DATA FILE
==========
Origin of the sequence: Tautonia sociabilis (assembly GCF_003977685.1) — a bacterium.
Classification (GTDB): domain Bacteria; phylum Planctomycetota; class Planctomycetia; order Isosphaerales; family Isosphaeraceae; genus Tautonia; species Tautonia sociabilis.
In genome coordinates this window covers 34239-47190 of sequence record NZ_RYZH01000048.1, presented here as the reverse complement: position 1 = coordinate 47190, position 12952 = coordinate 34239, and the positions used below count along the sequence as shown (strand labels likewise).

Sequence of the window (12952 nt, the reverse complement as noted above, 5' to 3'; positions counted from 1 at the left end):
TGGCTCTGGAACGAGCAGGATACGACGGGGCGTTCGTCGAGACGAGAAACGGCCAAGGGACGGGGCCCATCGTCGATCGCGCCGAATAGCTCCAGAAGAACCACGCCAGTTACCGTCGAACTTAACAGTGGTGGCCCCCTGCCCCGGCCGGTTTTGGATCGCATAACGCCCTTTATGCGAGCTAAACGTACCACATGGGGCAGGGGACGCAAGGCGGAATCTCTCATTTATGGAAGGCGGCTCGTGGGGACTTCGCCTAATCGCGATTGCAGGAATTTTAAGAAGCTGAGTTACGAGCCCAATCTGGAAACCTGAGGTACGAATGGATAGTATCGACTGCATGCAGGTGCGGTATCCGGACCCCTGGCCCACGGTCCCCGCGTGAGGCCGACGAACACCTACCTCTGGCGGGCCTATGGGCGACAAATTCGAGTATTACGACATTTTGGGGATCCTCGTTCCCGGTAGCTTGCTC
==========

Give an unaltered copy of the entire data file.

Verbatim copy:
Origin of the sequence: Tautonia sociabilis (assembly GCF_003977685.1) — a bacterium.
Classification (GTDB): domain Bacteria; phylum Planctomycetota; class Planctomycetia; order Isosphaerales; family Isosphaeraceae; genus Tautonia; species Tautonia sociabilis.
In genome coordinates this window covers 34239-47190 of sequence record NZ_RYZH01000048.1, presented here as the reverse complement: position 1 = coordinate 47190, position 12952 = coordinate 34239, and the positions used below count along the sequence as shown (strand labels likewise).

Sequence of the window (12952 nt, the reverse complement as noted above, 5' to 3'; positions counted from 1 at the left end):
TGGCTCTGGAACGAGCAGGATACGACGGGGCGTTCGTCGAGACGAGAAACGGCCAAGGGACGGGGCCCATCGTCGATCGCGCCGAATAGCTCCAGAAGAACCACGCCAGTTACCGTCGAACTTAACAGTGGTGGCCCCCTGCCCCGGCCGGTTTTGGATCGCATAACGCCCTTTATGCGAGCTAAACGTACCACATGGGGCAGGGGACGCAAGGCGGAATCTCTCATTTATGGAAGGCGGCTCGTGGGGACTTCGCCTAATCGCGATTGCAGGAATTTTAAGAAGCTGAGTTACGAGCCCAATCTGGAAACCTGAGGTACGAATGGATAGTATCGACTGCATGCAGGTGCGGTATCCGGACCCCTGGCCCACGGTCCCCGCGTGAGGCCGACGAACACCTACCTCTGGCGGGCCTATGGGCGACAAATTCGAGTATTACGACATTTTGGGGATCCTCGTTCCCGGTAGCTTGCTC